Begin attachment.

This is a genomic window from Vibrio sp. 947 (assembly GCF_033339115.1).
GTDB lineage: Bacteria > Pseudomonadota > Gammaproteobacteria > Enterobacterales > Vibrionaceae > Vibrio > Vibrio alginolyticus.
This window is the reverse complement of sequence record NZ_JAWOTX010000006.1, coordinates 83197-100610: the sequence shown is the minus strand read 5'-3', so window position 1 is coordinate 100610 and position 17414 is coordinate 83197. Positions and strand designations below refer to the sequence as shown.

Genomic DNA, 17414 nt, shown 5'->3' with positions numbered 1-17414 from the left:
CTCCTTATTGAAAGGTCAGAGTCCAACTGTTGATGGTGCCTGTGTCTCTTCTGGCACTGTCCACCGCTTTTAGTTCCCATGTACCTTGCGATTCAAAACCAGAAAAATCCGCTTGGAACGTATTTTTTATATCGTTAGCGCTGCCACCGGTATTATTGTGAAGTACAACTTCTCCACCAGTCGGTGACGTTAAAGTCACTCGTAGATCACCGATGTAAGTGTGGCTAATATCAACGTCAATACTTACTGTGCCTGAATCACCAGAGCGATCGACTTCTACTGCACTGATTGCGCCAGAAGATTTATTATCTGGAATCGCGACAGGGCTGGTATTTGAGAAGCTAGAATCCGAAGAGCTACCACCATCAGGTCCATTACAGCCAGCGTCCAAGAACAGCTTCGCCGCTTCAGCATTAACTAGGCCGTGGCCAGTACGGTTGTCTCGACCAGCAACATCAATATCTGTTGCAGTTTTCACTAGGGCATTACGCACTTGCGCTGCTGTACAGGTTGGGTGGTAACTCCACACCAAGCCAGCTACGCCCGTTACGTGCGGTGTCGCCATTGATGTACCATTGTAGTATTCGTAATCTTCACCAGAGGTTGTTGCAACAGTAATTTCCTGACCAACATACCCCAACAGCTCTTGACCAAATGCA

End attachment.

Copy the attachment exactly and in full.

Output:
This is a genomic window from Vibrio sp. 947 (assembly GCF_033339115.1).
GTDB lineage: Bacteria > Pseudomonadota > Gammaproteobacteria > Enterobacterales > Vibrionaceae > Vibrio > Vibrio alginolyticus.
This window is the reverse complement of sequence record NZ_JAWOTX010000006.1, coordinates 83197-100610: the sequence shown is the minus strand read 5'-3', so window position 1 is coordinate 100610 and position 17414 is coordinate 83197. Positions and strand designations below refer to the sequence as shown.

Genomic DNA, 17414 nt, shown 5'->3' with positions numbered 1-17414 from the left:
CTCCTTATTGAAAGGTCAGAGTCCAACTGTTGATGGTGCCTGTGTCTCTTCTGGCACTGTCCACCGCTTTTAGTTCCCATGTACCTTGCGATTCAAAACCAGAAAAATCCGCTTGGAACGTATTTTTTATATCGTTAGCGCTGCCACCGGTATTATTGTGAAGTACAACTTCTCCACCAGTCGGTGACGTTAAAGTCACTCGTAGATCACCGATGTAAGTGTGGCTAATATCAACGTCAATACTTACTGTGCCTGAATCACCAGAGCGATCGACTTCTACTGCACTGATTGCGCCAGAAGATTTATTATCTGGAATCGCGACAGGGCTGGTATTTGAGAAGCTAGAATCCGAAGAGCTACCACCATCAGGTCCATTACAGCCAGCGTCCAAGAACAGCTTCGCCGCTTCAGCATTAACTAGGCCGTGGCCAGTACGGTTGTCTCGACCAGCAACATCAATATCTGTTGCAGTTTTCACTAGGGCATTACGCACTTGCGCTGCTGTACAGGTTGGGTGGTAACTCCACACCAAGCCAGCTACGCCCGTTACGTGCGGTGTCGCCATTGATGTACCATTGTAGTATTCGTAATCTTCACCAGAGGTTGTTGCAACAGTAATTTCCTGACCAACATACCCCAACAGCTCTTGACCAAATGCA